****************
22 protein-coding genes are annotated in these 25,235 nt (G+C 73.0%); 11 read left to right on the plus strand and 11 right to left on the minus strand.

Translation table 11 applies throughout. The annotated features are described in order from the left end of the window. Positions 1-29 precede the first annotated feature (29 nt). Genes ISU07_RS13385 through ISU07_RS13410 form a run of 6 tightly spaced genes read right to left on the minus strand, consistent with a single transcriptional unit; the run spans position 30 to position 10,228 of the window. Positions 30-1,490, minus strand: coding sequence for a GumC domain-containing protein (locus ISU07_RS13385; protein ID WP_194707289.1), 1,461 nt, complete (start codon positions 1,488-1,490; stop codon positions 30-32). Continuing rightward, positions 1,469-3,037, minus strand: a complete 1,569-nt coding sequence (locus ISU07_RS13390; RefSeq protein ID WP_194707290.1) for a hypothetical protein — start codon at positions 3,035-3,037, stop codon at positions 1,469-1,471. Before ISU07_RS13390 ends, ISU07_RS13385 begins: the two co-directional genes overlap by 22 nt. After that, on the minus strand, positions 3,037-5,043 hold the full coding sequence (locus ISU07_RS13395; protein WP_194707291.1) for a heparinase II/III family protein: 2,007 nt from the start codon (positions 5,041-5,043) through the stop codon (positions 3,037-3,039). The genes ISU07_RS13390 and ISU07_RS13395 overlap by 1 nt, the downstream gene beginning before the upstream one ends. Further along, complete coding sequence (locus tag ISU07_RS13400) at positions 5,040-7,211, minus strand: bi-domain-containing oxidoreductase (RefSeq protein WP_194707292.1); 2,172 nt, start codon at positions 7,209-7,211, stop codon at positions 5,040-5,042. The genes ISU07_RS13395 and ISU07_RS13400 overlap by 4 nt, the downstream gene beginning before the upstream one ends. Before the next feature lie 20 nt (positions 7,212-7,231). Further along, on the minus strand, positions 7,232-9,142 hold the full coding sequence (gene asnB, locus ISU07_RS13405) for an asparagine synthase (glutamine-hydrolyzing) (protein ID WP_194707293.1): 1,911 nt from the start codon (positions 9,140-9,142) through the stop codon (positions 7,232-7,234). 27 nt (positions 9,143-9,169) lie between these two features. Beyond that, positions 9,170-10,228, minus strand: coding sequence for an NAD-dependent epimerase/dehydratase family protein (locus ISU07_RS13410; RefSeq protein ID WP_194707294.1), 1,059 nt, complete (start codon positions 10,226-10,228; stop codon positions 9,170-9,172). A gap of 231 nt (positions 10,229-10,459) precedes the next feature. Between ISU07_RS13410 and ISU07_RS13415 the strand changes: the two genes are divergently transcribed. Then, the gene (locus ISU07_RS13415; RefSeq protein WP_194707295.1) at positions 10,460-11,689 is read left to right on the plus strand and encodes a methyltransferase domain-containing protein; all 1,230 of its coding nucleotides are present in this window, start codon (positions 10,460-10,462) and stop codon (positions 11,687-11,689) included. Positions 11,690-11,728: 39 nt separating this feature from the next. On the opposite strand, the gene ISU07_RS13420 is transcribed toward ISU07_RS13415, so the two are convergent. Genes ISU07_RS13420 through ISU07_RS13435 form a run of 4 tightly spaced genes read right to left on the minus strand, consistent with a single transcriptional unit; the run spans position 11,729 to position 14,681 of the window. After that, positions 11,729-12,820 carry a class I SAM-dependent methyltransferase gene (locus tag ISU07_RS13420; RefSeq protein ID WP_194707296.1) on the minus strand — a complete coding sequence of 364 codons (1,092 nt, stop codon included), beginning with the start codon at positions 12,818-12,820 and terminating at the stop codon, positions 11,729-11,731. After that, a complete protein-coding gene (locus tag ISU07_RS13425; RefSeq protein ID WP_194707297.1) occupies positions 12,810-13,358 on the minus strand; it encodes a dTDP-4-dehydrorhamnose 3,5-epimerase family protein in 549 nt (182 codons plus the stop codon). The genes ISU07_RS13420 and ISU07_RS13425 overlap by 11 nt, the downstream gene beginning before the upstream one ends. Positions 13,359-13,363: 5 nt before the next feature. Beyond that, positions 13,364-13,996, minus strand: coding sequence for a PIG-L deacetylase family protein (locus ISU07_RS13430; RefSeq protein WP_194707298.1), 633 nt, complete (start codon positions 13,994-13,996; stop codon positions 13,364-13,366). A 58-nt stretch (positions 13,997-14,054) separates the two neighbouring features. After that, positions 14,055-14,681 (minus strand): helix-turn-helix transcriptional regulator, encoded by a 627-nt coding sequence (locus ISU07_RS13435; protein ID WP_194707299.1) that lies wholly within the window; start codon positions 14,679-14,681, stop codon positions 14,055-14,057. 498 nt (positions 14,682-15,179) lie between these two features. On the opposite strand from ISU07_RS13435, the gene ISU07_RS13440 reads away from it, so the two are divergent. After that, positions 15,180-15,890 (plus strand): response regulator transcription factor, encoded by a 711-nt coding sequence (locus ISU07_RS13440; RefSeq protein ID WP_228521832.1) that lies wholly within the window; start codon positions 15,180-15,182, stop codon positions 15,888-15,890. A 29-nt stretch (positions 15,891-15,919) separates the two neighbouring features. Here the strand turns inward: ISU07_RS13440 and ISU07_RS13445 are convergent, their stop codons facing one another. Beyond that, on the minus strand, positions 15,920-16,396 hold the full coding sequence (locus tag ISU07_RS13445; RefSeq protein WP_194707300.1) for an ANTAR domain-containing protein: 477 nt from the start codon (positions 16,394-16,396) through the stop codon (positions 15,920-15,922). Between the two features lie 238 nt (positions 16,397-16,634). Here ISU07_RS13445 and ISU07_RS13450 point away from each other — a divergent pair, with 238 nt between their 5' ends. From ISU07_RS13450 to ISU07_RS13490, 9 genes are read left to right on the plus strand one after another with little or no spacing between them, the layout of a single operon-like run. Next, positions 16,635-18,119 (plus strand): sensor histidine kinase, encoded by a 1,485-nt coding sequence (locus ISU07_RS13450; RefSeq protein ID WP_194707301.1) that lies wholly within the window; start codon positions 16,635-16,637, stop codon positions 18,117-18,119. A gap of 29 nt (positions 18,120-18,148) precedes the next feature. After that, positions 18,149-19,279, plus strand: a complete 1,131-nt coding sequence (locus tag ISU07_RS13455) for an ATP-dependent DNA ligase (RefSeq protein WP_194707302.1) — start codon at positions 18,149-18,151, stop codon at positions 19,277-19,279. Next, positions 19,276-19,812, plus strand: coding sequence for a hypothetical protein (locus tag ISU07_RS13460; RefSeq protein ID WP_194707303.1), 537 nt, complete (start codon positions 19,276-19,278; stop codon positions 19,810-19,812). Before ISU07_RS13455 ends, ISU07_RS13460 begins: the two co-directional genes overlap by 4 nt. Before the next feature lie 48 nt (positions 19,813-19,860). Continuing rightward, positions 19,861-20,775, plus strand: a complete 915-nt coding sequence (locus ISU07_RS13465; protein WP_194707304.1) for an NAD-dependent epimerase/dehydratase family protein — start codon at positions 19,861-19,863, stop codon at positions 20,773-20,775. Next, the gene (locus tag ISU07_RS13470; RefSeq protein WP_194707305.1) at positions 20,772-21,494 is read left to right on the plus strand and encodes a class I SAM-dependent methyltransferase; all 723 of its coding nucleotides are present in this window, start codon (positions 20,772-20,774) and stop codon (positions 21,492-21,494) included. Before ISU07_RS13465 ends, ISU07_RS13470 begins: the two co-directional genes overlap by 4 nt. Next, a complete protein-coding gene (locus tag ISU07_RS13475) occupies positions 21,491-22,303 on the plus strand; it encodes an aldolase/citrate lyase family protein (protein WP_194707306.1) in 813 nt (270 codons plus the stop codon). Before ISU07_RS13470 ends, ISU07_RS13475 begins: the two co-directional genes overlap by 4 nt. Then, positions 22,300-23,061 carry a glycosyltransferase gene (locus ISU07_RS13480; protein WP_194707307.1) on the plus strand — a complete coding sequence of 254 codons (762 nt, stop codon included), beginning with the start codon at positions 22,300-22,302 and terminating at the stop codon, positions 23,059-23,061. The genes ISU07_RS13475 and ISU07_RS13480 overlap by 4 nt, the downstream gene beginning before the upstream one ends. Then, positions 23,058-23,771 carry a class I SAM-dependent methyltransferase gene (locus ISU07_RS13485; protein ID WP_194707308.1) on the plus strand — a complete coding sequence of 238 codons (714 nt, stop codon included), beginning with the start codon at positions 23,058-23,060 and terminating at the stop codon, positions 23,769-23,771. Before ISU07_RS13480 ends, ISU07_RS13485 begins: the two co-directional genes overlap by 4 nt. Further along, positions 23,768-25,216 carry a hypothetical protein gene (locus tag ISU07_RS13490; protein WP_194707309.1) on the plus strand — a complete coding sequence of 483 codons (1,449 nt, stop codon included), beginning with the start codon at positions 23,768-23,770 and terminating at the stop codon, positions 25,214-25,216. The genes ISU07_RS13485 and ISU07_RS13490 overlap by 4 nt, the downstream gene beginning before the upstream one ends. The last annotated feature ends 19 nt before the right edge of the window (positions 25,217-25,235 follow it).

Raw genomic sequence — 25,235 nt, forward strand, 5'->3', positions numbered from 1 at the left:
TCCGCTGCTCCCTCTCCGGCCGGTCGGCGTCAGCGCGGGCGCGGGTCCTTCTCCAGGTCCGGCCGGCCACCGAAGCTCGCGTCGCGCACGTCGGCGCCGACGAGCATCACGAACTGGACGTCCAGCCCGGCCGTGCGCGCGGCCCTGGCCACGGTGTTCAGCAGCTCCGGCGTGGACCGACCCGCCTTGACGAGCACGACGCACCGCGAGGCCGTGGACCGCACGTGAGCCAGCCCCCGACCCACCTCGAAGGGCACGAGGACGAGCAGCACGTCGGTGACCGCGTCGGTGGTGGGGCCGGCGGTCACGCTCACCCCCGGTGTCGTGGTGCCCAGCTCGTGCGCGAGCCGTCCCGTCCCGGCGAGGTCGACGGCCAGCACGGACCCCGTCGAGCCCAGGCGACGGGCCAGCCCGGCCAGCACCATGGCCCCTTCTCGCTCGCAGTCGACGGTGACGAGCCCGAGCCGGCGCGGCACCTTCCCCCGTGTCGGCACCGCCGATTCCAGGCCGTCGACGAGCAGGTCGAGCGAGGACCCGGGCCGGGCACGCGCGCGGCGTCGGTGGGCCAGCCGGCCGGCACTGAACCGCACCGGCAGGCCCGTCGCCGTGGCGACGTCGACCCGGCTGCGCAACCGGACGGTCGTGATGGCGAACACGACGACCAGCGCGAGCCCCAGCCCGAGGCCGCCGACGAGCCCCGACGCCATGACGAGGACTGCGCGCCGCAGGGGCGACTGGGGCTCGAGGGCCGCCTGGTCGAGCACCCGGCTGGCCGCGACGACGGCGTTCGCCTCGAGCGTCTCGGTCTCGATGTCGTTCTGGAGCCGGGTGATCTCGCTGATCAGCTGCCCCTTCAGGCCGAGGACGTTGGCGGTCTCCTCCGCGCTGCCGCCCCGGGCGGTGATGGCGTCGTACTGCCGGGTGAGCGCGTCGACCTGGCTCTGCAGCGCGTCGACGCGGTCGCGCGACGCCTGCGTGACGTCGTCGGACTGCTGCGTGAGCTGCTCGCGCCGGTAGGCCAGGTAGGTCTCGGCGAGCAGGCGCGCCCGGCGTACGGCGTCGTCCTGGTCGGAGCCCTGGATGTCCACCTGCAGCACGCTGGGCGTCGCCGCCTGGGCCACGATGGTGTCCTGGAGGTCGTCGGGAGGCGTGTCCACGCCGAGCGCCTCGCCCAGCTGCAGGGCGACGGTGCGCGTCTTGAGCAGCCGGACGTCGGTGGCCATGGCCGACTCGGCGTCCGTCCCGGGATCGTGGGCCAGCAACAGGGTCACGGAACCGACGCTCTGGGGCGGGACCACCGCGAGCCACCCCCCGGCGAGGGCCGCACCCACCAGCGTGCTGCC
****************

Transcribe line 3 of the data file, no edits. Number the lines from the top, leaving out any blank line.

Raw genomic sequence — 25,235 nt, forward strand, 5'->3', positions numbered from 1 at the left: